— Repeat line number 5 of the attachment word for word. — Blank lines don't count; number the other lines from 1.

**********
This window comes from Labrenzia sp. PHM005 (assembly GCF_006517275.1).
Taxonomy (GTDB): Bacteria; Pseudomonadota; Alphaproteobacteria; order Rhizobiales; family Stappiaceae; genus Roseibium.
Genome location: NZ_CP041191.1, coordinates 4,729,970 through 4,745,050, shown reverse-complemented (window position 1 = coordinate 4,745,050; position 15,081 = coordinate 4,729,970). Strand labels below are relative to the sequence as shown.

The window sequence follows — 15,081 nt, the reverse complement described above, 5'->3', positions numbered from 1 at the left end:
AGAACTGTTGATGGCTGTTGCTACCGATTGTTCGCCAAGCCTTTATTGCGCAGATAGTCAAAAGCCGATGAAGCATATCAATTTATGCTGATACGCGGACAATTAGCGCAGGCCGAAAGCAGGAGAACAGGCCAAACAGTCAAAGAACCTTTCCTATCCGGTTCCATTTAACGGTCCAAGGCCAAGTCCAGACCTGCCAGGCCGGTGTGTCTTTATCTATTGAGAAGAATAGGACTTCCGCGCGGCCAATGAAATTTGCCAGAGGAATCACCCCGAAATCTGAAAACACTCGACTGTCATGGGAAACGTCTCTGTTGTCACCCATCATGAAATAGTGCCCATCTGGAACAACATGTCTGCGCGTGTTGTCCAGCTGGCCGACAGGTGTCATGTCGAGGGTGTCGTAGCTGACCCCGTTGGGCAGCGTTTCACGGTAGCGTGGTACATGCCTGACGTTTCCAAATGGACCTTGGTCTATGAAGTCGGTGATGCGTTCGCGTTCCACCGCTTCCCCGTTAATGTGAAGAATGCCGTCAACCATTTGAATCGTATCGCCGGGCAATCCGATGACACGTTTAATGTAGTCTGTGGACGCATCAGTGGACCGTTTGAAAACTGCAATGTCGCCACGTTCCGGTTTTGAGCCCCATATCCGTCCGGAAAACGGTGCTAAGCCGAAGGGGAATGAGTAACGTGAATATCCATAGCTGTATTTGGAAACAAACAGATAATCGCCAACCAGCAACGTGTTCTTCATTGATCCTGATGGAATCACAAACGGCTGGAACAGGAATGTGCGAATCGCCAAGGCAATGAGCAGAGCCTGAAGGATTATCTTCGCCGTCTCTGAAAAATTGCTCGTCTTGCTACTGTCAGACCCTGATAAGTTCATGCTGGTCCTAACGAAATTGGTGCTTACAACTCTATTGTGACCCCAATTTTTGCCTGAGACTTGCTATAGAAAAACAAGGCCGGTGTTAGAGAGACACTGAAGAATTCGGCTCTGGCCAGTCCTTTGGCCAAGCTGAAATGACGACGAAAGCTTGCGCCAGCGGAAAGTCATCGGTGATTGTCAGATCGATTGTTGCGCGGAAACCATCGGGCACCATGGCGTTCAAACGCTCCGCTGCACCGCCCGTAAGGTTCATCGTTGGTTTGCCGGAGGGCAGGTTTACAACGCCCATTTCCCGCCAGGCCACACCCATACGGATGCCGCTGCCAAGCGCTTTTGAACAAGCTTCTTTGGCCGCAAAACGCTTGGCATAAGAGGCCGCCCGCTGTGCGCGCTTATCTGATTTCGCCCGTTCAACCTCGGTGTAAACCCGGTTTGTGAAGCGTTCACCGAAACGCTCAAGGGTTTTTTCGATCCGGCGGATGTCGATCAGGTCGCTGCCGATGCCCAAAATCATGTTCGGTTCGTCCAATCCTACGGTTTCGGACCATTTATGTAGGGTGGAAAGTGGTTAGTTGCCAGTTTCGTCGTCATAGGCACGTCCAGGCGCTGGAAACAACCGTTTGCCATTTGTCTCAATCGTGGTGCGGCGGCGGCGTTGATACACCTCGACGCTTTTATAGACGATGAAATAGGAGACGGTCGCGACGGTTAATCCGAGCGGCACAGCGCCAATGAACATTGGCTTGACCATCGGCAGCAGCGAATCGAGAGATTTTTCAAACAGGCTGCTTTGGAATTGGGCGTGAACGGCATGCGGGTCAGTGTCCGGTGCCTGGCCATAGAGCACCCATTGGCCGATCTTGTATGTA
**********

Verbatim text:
AGAACTGTTGATGGCTGTTGCTACCGATTGTTCGCCAAGCCTTTATTGCGCAGATAGTCAAAAGCCGATGAAGCATATCAATTTATGCTGATACGCGGACAATTAGCGCAGGCCGAAAGCAGGAGAACAGGCCAAACAGTCAAAGAACCTTTCCTATCCGGTTCCATTTAACGGTCCAAGGCCAAGTCCAGACCTGCCAGGCCGGTGTGTCTTTATCTATTGAGAAGAATAGGACTTCCGCGCGGCCAATGAAATTTGCCAGAGGAATCACCCCGAAATCTGAAAACACTCGACTGTCATGGGAAACGTCTCTGTTGTCACCCATCATGAAATAGTGCCCATCTGGAACAACATGTCTGCGCGTGTTGTCCAGCTGGCCGACAGGTGTCATGTCGAGGGTGTCGTAGCTGACCCCGTTGGGCAGCGTTTCACGGTAGCGTGGTACATGCCTGACGTTTCCAAATGGACCTTGGTCTATGAAGTCGGTGATGCGTTCGCGTTCCACCGCTTCCCCGTTAATGTGAAGAATGCCGTCAACCATTTGAATCGTATCGCCGGGCAATCCGATGACACGTTTAATGTAGTCTGTGGACGCATCAGTGGACCGTTTGAAAACTGCAATGTCGCCACGTTCCGGTTTTGAGCCCCATATCCGTCCGGAAAACGGTGCTAAGCCGAAGGGGAATGAGTAACGTGAATATCCATAGCTGTATTTGGAAACAAACAGATAATCGCCAACCAGCAACGTGTTCTTCATTGATCCTGATGGAATCACAAACGGCTGGAACAGGAATGTGCGAATCGCCAAGGCAATGAGCAGAGCCTGAAGGATTATCTTCGCCGTCTCTGAAAAATTGCTCGTCTTGCTACTGTCAGACCCTGATAAGTTCATGCTGGTCCTAACGAAATTGGTGCTTACAACTCTATTGTGACCCCAATTTTTGCCTGAGACTTGCTATAGAAAAACAAGGCCGGTGTTAGAGAGACACTGAAGAATTCGGCTCTGGCCAGTCCTTTGGCCAAGCTGAAATGACGACGAAAGCTTGCGCCAGCGGAAAGTCATCGGTGATTGTCAGATCGATTGTTGCGCGGAAACCATCGGGCACCATGGCGTTCAAACGCTCCGCTGCACCGCCCGTAAGGTTCATCGTTGGTTTGCCGGAGGGCAGGTTTACAACGCCCATTTCCCGCCAGGCCACACCCATACGGATGCCGCTGCCAAGCGCTTTTGAACAAGCTTCTTTGGCCGCAAAACGCTTGGCATAAGAGGCCGCCCGCTGTGCGCGCTTATCTGATTTCGCCCGTTCAACCTCGGTGTAAACCCGGTTTGTGAAGCGTTCACCGAAACGCTCAAGGGTTTTTTCGATCCGGCGGATGTCGATCAGGTCGCTGCCGATGCCCAAAATCATGTTCGGTTCGTCCAATCCTACGGTTTCGGACCATTTATGTAGGGTGGAAAGTGGTTAGTTGCCAGTTTCGTCGTCATAGGCACGTCCAGGCGCTGGAAACAACCGTTTGCCATTTGTCTCAATCGTGGTGCGGCGGCGGCGTTGATACACCTCGACGCTTTTATAGACGATGAAATAGGAGACGGTCGCGACGGTTAATCCGAGCGGCACAGCGCCAATGAACATTGGCTTGACCATCGGCAGCAGCGAATCGAGAGATTTTTCAAACAGGCTGCTTTGGAATTGGGCGTGAACGGCATGCGGGTCAGTGTCCGGTGCCTGGCCATAGAGCACCCATTGGCCGATCTTGTATGTA